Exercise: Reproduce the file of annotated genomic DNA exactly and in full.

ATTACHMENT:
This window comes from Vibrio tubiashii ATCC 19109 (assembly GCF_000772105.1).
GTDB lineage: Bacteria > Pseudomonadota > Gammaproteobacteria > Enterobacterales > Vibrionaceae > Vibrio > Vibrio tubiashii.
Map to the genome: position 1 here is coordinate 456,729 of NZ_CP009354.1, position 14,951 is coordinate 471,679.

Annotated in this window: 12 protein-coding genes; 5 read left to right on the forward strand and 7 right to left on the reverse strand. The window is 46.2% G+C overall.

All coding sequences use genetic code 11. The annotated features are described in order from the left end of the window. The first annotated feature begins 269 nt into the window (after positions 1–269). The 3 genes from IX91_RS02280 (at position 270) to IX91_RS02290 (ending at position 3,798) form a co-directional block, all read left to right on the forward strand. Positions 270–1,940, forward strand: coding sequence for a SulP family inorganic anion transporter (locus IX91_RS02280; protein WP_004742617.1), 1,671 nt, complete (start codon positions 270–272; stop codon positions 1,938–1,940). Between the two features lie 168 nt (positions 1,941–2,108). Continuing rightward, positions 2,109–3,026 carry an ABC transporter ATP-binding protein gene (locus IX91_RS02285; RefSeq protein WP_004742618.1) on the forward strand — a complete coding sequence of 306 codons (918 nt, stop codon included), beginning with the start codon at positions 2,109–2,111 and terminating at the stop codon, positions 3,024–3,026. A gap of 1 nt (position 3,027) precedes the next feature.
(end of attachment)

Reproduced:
This window comes from Vibrio tubiashii ATCC 19109 (assembly GCF_000772105.1).
GTDB lineage: Bacteria > Pseudomonadota > Gammaproteobacteria > Enterobacterales > Vibrionaceae > Vibrio > Vibrio tubiashii.
Map to the genome: position 1 here is coordinate 456,729 of NZ_CP009354.1, position 14,951 is coordinate 471,679.

Annotated in this window: 12 protein-coding genes; 5 read left to right on the forward strand and 7 right to left on the reverse strand. The window is 46.2% G+C overall.

All coding sequences use genetic code 11. The annotated features are described in order from the left end of the window. The first annotated feature begins 269 nt into the window (after positions 1–269). The 3 genes from IX91_RS02280 (at position 270) to IX91_RS02290 (ending at position 3,798) form a co-directional block, all read left to right on the forward strand. Positions 270–1,940, forward strand: coding sequence for a SulP family inorganic anion transporter (locus IX91_RS02280; protein WP_004742617.1), 1,671 nt, complete (start codon positions 270–272; stop codon positions 1,938–1,940). Between the two features lie 168 nt (positions 1,941–2,108). Continuing rightward, positions 2,109–3,026 carry an ABC transporter ATP-binding protein gene (locus IX91_RS02285; RefSeq protein WP_004742618.1) on the forward strand — a complete coding sequence of 306 codons (918 nt, stop codon included), beginning with the start codon at positions 2,109–2,111 and terminating at the stop codon, positions 3,024–3,026. A gap of 1 nt (position 3,027) precedes the next feature.